That gets to the real challenge:

    Can you coach guys that haven’t performed at a high level in the past to switch it on? Can you put newbies out there in the fall and have them execute your plan?

    When Kirby interferes with the ratio and monken takes the heat, if it doesn’t go well, do egos start tearing the building apart?

    I think we want to do at receiver, what we’ve done historically at RB. Recruit studs. Deploy studs. Stretch the field. Make the defense worry we’re taking the top off every play. I don’t think were throwing it 65 times. I think we’re throwing 35 times and trying to maximize the yards from those plays.

    Instead of the typical 60/40 ratio, we’ll be looking to get closer to 50/50. The more efficient the passing game the higher the percentage of throws and vice versa.

    Kirby will still want to shut it down with a lead late and rtdb. We ain’t blowing 32 point leads at home to an 0-3 team.

    I think the desired destination is apparent. We want to drop bombs on people and be a desirable destination for wr, te, and qbs. How long it takes to get there and the bumps along the way will be interesting to watch.


  8. duronimo

    I continue to see the oft repeated notion that Fromm’s problems were the receivers. That is a symptom. In my view, coaching malpractice is the root cause. A fear-based, unassertive, slow offense that played the clock and not the opponent, regressed a perfectly good quarterback. We played as if we didn’t have superior athletes. Glimpses of “what could be” were revealed when we went up-tempo. Fromm would get into rhythm, the receivers got magically open, and the backs found room to run. Monken is proof that Kirby on top of things and there won’t be a repeat.

    Liked by 2 people

  9. 69Dawg

    The substitutions on the offense on almost every play are not conducive to good offense. The offense needs to get in a rhythm and changing RB’s and WRs every play is not going to get it done. The first string QB is lucky to get enough reps throwing to four WR’s. If you take them out and the 5th guy is supposed to get the ball, you’ve screwed yourself. Sometimes it’s because the QB isn’t as familiar with his route running and sometimes the fresh off the bench guy doesn’t have his head in the game. We had guys that could get open but they dropped balls. My contention is that the 5th-9th WR have no business on the field barring injury or mop-up.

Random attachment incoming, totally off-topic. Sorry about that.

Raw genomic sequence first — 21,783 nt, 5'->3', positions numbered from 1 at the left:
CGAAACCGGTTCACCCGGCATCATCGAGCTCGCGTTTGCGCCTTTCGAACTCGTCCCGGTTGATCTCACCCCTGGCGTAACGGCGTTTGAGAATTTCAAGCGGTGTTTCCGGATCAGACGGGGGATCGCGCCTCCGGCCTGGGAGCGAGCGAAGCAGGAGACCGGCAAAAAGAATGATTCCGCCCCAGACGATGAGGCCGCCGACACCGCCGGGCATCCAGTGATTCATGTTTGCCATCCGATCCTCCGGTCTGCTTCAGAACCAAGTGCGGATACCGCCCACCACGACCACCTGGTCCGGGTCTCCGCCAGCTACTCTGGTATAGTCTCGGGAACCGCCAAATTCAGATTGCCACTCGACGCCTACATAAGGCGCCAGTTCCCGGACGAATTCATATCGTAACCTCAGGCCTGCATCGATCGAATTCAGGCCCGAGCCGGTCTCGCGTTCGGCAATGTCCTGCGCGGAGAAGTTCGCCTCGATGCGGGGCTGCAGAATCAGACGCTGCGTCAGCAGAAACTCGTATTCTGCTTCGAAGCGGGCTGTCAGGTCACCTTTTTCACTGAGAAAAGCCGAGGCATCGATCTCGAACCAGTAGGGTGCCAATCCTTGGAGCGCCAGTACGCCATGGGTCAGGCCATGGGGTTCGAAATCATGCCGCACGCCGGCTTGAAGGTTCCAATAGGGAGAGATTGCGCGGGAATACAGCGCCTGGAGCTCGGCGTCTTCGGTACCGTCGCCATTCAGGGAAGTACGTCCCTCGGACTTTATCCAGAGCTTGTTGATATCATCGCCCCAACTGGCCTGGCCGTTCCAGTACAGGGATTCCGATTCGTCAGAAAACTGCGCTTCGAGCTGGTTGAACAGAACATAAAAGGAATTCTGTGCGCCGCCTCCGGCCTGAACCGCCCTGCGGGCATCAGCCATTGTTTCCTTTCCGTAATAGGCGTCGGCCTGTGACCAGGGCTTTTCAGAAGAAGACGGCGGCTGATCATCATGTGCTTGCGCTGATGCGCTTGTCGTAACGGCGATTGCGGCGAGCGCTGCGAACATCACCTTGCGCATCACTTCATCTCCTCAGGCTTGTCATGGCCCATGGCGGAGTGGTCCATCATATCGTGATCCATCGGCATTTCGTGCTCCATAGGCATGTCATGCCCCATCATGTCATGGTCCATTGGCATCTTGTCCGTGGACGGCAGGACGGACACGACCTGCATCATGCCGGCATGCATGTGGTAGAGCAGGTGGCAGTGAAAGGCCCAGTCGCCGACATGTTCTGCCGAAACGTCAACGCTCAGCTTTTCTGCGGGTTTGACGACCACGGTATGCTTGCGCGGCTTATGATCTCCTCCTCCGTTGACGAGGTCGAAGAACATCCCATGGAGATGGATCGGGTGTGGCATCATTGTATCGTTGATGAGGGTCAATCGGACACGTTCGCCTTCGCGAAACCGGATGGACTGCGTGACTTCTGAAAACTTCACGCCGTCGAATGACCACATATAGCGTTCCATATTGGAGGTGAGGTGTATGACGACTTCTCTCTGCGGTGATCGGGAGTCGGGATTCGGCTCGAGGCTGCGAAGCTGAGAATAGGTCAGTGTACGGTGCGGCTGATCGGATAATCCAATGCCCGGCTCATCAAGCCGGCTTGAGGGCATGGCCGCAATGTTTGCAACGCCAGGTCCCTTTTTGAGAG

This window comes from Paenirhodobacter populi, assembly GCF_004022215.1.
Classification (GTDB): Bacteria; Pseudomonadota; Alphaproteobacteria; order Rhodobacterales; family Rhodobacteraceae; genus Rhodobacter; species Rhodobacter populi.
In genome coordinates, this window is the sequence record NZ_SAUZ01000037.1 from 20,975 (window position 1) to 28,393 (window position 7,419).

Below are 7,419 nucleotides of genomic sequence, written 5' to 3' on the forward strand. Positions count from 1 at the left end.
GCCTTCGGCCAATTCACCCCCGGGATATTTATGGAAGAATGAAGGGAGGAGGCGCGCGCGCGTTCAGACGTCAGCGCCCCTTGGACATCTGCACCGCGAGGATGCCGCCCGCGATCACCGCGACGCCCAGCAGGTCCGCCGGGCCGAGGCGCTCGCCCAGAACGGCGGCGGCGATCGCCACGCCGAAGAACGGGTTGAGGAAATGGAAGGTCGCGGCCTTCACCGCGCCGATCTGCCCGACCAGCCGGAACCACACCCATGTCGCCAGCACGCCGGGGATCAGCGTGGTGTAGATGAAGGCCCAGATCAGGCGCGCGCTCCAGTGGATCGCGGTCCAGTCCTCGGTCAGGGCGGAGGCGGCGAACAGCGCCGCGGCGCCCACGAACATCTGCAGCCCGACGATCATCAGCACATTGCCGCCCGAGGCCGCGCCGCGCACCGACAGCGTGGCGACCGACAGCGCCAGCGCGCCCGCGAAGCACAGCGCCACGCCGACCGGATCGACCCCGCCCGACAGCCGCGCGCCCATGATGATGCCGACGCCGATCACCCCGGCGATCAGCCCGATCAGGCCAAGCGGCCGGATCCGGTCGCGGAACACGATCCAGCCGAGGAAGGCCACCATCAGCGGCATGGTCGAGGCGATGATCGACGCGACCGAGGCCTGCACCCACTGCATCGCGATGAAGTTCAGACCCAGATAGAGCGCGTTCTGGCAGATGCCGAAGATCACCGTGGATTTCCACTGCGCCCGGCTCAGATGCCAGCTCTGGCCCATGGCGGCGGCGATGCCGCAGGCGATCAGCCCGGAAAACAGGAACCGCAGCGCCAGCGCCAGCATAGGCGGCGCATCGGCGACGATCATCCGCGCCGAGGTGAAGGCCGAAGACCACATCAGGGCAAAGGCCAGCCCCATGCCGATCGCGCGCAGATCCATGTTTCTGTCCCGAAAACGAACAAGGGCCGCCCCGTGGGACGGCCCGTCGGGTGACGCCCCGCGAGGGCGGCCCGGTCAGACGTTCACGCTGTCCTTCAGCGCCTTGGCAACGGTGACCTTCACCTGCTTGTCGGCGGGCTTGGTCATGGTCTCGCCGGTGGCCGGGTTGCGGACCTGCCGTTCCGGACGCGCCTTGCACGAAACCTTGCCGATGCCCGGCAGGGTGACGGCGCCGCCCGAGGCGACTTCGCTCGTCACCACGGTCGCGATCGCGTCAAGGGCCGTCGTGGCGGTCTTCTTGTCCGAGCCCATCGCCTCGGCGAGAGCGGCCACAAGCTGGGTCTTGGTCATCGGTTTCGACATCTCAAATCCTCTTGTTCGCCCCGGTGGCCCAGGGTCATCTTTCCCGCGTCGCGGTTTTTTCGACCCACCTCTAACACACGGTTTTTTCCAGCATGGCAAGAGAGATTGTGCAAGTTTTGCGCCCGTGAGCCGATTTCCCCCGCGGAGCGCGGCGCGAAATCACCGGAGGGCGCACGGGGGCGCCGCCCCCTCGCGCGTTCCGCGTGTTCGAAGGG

Same for the RB’s. I’m old school, I don’t expect the “man” to get 30+ carries per game any more but when he’s hot let him stay hot at least for that series. This constant switching of RB’s does not let them get a feel for the game. Sure Nick and Sony were special but I don’t think we are going to see that again soon. Limit the subs to two and use Cook in the slot.


  10. JT

    We will see in time but the I believe 2019 LSU was just that magical season and not a changing of the guard. LSU played to their strengths QB and WR’s giving them the ability to hit big plays. IMO the success was more about execution than scheme. UGA played offense based on its strength which was average at best. No experience at WR not having a dynamic QB and the depth at RB was not as deep as in years past and a coordinator calling plays for the first time in the SEC. I think Smart felt like the strength of the team was a conservative approach on offense and win with an elite defense and good ST play. UGA played the hand it was dealt as did LSU.